Cambodian beer could be sipped across the world under Carlsberg’s expansion
CARLSBERG plans to export Angkor beer to new markets outside of Asia within the next two years, as the firm claimed strong Indochina sales as the main driver of 49 percent growth in its first quarter Asia profits.
The company’s Indochina Manager Henrik Andersen said Wednesday that the Denmark-based brewery already sells “a very small amount” of Angkor abroad, and that the brand is beginning to see potential for export to new markets, within a one- to two-year time frame.
“I think our export opportunities are in Asia and also outside – in the UK, France, US, even Japan – where Asian brands are becoming specialty beers with lots of exotic features,” he said.
Carlsberg – which owns 50 percent of Sihanoukville-based Cambrew Limited – brews Angkor beer along with Chang, Bayon, and premium beverages such as Angkor Stout and Angkor Export.
The brewery’s first quarter profits jumped by US$13.1 million, to an overall $39 million in Asia, this year. The results were “driven by a very strong organic growth of around 30 percent” in Laos, Vietnam, and Cambodia, CEO Jorgen Rasmussen said at a conference releasing the results late Tuesday.
Andersen declined to release the firm’s market share and revenue in Cambodia, citing concerns about competition, but said he was optimistic about the future of the brewery in the Kingdom.
“The Cambodian beer market is still a smaller market in Asian terms, but there’s good growth potential because of lower per capita consumption than neighbouring countries,” he said.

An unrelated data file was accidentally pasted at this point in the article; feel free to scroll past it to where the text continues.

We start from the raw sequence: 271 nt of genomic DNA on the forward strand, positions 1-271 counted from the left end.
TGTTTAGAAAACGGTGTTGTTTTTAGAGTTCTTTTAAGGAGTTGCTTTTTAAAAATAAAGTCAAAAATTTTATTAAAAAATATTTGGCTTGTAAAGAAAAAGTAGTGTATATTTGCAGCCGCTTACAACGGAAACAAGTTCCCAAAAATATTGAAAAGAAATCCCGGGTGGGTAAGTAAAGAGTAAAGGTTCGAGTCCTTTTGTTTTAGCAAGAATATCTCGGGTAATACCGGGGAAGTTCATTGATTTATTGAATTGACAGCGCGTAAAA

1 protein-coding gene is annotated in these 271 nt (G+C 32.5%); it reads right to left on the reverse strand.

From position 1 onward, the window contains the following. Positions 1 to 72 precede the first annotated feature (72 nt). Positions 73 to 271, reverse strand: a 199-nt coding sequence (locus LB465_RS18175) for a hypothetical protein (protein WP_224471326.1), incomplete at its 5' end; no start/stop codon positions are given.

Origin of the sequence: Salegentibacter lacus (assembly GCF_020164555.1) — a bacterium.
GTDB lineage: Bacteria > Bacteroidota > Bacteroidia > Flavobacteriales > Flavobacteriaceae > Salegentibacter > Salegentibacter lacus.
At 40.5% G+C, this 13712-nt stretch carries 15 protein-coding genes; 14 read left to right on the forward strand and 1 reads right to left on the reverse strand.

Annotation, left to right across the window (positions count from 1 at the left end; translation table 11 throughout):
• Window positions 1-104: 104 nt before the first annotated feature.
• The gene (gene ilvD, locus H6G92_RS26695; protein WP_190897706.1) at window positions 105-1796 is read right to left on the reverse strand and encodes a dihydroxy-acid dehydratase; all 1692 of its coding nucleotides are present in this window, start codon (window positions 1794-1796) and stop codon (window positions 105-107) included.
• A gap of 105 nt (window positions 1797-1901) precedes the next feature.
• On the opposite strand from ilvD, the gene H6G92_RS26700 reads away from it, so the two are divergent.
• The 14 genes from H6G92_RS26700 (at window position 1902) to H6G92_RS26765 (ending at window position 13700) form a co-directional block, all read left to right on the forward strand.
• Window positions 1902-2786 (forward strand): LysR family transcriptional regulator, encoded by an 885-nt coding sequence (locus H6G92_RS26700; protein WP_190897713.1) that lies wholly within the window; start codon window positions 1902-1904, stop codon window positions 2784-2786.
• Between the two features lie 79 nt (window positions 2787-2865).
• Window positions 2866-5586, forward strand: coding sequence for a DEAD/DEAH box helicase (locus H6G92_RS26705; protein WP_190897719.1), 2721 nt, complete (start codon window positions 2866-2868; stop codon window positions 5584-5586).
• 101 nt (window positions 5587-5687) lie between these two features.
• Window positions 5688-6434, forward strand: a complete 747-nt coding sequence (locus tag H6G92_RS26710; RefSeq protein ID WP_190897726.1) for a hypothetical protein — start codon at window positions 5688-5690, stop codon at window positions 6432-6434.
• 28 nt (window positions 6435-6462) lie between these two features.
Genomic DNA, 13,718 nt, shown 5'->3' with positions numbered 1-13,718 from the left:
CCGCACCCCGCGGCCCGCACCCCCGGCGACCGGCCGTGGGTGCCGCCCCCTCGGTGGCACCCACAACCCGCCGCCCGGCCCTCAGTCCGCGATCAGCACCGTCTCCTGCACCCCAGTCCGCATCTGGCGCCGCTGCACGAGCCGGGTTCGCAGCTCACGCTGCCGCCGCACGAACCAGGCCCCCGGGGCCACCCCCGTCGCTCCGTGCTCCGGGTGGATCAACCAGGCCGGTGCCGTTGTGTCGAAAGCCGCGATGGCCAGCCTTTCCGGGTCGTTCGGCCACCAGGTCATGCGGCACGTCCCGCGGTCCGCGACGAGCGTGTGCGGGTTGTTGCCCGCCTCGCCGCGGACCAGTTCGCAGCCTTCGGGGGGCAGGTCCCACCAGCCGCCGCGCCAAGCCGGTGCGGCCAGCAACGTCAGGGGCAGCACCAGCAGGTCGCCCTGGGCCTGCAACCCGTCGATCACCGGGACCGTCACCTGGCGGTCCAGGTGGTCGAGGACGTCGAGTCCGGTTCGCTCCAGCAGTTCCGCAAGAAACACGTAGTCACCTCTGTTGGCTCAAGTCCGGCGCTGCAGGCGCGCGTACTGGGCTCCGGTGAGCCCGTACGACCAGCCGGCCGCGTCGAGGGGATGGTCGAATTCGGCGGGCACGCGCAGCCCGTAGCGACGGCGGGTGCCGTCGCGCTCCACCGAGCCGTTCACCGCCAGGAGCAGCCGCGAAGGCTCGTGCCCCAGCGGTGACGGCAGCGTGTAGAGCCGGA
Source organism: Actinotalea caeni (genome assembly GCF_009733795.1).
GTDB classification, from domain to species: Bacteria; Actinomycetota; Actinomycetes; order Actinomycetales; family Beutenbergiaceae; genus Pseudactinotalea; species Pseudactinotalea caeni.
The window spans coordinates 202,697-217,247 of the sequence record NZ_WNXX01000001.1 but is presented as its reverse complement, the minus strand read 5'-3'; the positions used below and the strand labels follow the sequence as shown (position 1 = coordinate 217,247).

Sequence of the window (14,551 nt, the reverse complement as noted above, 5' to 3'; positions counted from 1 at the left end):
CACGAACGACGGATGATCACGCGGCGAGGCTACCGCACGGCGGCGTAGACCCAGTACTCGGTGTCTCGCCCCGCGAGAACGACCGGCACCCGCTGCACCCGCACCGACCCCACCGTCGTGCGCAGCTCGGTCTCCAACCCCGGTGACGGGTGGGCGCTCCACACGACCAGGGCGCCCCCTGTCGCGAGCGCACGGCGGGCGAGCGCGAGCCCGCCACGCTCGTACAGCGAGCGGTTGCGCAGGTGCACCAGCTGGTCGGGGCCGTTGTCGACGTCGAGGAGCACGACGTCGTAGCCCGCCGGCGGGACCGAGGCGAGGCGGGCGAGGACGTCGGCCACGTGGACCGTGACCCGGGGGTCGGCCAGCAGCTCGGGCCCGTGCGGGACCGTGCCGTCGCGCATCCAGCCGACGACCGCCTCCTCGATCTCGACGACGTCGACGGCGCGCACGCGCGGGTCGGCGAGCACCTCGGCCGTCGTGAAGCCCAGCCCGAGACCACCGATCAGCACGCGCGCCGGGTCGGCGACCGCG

Estimating the overall beer market in Cambodia would grow by 6 percent to 10 percent in 2010, he said statistics for the market were difficult to compile because of a large amount of unreported beer brought across the border.
Beer preferences are growing in line with the country’s developing economy, he said.
“Every market in the world as it develops becomes more sophisticated [with its brand preference]. We expect it, and it opens up opportunities.”
Of its Angkor brand, he added, “one of the strong features is that we own a very strong brand in Cambodia, that’s an asset we treasure”.
Amsterdam-based Heineken brewery also claimed strong revenues in Indochina in its first quarter results released last month.
The results claimed organic growth in Asia and the Pacific totalled 1.7 percent in the first quarter over the same period 2009, after adjustment for asset sales. Internationally the brewery saw 5.3 percent decline in its organic growth for the first three months, year on year.
Its subsidiary Cambodia Brewery Limited produces Tiger, Anchor, ABC Stout and Gold Crown for the domestic market, according to its website.
The Kingdom’s beer market is set to become increasingly crowded as Cambodia’s Chip Mong Group signed a deal in December with Germany’s Ziemann Group to establish a $60 million brewery in Cambodia.
Another Cambodian company, Kingdom Breweries Limited, announced plans to begin brewing what it terms “a boutique beer” later this year, brewery chief executive officer Peter Brongers said previously.
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